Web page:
NU Online News Service, Nov. 17, 2003, 4:20 p.m. EST – Fifty-two percent of workers participating in a recent MetLife survey say they live paycheck to paycheck.

According to the “2003 Employee Benefits Trend Study” released today by MetLife Inc., New York, younger workers are far more likely to manage their finances that way. Among those 21 to 30 years old, 59% say they live paycheck to paycheck, compared to 52% of those 41 to 50.

Yet even among those nearing or at the traditional retirement age, from 61 to 69, 51% say they depend on each paycheck. Among those with children under 18, 57% rely on their paycheck to manage finances.

Even among employees earning $75,000 or more annually, more than 34% live paycheck to paycheck.

Such short-term financial planning leaves little room for college savings or planning for retirement, MetLife notes.

Due in large part to this heavy dependence on work income, 69% of employees are extremely or very concerned about making ends meet. For women, the percentage rises to 74%.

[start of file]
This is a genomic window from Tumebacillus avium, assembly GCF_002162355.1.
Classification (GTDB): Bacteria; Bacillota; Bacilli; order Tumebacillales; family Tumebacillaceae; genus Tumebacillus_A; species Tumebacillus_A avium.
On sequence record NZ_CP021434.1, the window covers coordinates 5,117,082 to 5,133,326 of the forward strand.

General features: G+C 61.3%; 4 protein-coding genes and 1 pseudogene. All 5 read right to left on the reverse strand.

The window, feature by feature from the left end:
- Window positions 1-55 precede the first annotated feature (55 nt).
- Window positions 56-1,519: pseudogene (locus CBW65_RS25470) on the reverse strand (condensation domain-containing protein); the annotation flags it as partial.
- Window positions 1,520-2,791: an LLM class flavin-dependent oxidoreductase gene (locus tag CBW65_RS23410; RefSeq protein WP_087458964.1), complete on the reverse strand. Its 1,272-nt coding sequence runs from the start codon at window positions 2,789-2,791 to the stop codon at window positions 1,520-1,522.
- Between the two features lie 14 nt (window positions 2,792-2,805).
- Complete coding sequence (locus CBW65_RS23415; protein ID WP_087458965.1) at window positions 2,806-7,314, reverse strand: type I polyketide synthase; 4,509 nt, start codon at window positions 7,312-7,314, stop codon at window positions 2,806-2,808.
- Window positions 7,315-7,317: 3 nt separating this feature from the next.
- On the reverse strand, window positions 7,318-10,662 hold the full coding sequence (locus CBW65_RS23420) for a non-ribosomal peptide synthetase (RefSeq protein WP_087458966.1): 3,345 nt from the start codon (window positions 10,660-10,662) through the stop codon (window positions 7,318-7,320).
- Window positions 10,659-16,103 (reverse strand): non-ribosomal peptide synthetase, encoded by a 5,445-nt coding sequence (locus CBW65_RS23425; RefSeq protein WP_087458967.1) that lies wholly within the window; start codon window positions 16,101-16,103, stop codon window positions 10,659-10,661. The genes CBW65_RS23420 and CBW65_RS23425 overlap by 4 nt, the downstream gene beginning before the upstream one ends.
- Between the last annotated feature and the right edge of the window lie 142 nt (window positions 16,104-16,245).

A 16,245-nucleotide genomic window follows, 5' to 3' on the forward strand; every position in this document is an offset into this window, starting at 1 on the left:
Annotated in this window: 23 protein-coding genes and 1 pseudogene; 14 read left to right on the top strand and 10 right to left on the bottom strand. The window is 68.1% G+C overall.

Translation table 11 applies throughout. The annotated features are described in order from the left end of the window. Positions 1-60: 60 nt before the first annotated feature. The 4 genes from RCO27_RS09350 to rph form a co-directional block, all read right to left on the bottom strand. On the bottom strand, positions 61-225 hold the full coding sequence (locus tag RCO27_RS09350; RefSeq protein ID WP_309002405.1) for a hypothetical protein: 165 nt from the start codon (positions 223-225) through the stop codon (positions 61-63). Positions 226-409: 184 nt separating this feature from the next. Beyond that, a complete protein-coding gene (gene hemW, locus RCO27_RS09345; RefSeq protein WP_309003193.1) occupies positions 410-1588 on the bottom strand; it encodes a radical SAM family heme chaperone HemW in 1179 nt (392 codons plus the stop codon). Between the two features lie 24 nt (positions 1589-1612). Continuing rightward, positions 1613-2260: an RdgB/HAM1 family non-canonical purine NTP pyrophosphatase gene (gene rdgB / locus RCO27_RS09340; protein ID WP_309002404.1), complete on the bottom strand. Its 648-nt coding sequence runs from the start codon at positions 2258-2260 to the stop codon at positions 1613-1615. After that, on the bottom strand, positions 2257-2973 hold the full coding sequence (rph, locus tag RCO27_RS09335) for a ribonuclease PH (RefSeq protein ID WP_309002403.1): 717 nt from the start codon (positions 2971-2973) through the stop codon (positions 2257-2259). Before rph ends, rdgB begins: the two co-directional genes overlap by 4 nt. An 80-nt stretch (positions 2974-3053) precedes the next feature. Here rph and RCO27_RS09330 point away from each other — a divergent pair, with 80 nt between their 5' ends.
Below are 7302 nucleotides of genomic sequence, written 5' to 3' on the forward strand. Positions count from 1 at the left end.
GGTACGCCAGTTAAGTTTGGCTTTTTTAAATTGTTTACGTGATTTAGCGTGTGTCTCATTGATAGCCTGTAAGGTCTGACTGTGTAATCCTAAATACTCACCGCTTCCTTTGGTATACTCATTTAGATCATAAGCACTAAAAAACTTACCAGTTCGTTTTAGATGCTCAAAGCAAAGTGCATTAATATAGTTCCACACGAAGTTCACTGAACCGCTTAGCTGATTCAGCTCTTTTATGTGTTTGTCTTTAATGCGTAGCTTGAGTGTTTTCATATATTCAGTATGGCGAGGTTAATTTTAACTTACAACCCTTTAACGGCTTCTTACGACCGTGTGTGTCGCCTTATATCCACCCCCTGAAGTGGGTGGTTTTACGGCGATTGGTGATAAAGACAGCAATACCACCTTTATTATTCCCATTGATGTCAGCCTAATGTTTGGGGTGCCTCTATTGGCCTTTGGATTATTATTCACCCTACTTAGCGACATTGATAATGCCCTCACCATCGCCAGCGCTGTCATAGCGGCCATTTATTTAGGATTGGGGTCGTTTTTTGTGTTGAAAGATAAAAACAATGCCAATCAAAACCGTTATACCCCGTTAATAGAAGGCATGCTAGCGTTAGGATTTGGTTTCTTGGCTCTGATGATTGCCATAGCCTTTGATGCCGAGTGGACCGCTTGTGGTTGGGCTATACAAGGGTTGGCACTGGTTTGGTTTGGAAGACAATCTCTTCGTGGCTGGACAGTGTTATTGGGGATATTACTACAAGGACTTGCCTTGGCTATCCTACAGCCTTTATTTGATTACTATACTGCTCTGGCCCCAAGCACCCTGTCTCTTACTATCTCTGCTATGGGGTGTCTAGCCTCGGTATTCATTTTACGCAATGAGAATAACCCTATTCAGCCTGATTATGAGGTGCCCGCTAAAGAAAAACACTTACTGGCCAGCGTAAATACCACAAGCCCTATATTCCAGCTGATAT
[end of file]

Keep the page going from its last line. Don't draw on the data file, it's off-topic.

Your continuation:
Yet only 25% seek expert financial planning and investing advice, and only 30% are interested in receiving planning advice as a workplace benefit.

The survey also found that 63% of employees spend less than an hour considering their household’s financial needs during their company’s open enrollment for employee benefits.

“Employees spend hundreds of hours every year shopping for clothes, electronics and personal grooming products, but on average spend only 30 minutes each year making important benefits decisions that impact their financial security,” says C. Robert Henrikson, president of MetLife’s U.S. insurance and financial services businesses.

Of those surveyed, 46% consult with a friend or relative when making decisions, while nearly 30% consult with an insurance agent and 27% no one at all.